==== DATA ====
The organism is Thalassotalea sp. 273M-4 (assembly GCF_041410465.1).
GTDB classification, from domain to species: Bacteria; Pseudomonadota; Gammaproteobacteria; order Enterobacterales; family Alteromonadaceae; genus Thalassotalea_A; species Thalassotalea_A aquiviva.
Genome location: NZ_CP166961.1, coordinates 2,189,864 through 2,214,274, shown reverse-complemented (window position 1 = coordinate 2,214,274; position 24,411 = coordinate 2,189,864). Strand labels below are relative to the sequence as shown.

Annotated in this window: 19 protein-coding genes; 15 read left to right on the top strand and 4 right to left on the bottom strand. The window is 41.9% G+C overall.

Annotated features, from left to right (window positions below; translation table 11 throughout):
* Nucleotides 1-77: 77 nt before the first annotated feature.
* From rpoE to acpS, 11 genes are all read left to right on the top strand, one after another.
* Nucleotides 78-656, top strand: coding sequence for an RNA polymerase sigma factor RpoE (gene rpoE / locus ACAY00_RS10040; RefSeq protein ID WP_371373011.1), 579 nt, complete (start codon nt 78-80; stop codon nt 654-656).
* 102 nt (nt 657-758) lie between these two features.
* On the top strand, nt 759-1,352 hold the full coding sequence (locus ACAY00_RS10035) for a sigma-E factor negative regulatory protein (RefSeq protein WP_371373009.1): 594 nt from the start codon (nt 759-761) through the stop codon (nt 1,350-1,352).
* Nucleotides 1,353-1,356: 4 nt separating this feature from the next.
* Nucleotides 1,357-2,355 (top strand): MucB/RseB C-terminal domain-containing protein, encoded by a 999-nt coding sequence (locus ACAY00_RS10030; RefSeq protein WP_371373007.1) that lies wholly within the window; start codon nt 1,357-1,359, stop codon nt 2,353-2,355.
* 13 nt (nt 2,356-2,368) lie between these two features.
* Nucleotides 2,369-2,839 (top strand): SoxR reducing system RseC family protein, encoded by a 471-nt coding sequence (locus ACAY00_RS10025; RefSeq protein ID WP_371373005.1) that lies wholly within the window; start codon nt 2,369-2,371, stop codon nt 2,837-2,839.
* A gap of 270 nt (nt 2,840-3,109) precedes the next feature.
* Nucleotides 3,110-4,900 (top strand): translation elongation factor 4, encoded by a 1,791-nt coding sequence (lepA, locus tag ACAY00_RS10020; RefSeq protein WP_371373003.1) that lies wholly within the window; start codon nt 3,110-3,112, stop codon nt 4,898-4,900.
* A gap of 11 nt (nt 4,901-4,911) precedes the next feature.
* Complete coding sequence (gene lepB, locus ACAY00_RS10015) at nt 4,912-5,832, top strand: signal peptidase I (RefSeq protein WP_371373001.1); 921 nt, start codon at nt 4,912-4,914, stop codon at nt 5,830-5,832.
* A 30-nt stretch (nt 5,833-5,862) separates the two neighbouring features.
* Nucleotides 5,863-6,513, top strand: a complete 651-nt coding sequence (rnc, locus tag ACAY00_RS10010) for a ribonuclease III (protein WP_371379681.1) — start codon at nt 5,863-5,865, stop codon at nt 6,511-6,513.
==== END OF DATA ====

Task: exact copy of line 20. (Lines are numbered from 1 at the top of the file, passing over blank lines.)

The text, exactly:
* Nucleotides 5,863-6,513, top strand: a complete 651-nt coding sequence (rnc, locus tag ACAY00_RS10010) for a ribonuclease III (protein WP_371379681.1) — start codon at nt 5,863-5,865, stop codon at nt 6,511-6,513.